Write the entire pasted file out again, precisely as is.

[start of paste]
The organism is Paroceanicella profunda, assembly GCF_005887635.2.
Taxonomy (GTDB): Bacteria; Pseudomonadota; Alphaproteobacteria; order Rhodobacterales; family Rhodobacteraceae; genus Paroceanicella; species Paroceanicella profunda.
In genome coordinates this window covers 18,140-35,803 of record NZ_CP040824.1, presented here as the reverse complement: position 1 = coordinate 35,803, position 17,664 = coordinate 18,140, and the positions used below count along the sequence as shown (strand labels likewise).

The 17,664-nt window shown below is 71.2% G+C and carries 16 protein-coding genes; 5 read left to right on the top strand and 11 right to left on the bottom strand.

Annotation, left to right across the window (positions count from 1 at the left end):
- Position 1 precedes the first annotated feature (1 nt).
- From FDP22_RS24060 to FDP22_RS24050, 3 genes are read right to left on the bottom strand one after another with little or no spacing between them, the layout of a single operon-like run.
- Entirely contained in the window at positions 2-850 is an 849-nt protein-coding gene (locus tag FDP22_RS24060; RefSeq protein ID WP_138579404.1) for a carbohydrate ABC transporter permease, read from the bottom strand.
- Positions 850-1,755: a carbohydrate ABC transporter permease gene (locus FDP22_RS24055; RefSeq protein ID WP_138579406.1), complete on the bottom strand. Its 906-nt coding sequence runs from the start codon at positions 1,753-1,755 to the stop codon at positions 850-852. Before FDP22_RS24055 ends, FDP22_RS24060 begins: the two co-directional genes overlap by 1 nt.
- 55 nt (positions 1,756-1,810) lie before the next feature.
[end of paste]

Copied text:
The organism is Paroceanicella profunda, assembly GCF_005887635.2.
Taxonomy (GTDB): Bacteria; Pseudomonadota; Alphaproteobacteria; order Rhodobacterales; family Rhodobacteraceae; genus Paroceanicella; species Paroceanicella profunda.
In genome coordinates this window covers 18,140-35,803 of record NZ_CP040824.1, presented here as the reverse complement: position 1 = coordinate 35,803, position 17,664 = coordinate 18,140, and the positions used below count along the sequence as shown (strand labels likewise).

The 17,664-nt window shown below is 71.2% G+C and carries 16 protein-coding genes; 5 read left to right on the top strand and 11 right to left on the bottom strand.

Annotation, left to right across the window (positions count from 1 at the left end):
- Position 1 precedes the first annotated feature (1 nt).
- From FDP22_RS24060 to FDP22_RS24050, 3 genes are read right to left on the bottom strand one after another with little or no spacing between them, the layout of a single operon-like run.
- Entirely contained in the window at positions 2-850 is an 849-nt protein-coding gene (locus tag FDP22_RS24060; RefSeq protein ID WP_138579404.1) for a carbohydrate ABC transporter permease, read from the bottom strand.
- Positions 850-1,755: a carbohydrate ABC transporter permease gene (locus FDP22_RS24055; RefSeq protein ID WP_138579406.1), complete on the bottom strand. Its 906-nt coding sequence runs from the start codon at positions 1,753-1,755 to the stop codon at positions 850-852. Before FDP22_RS24055 ends, FDP22_RS24060 begins: the two co-directional genes overlap by 1 nt.
- 55 nt (positions 1,756-1,810) lie before the next feature.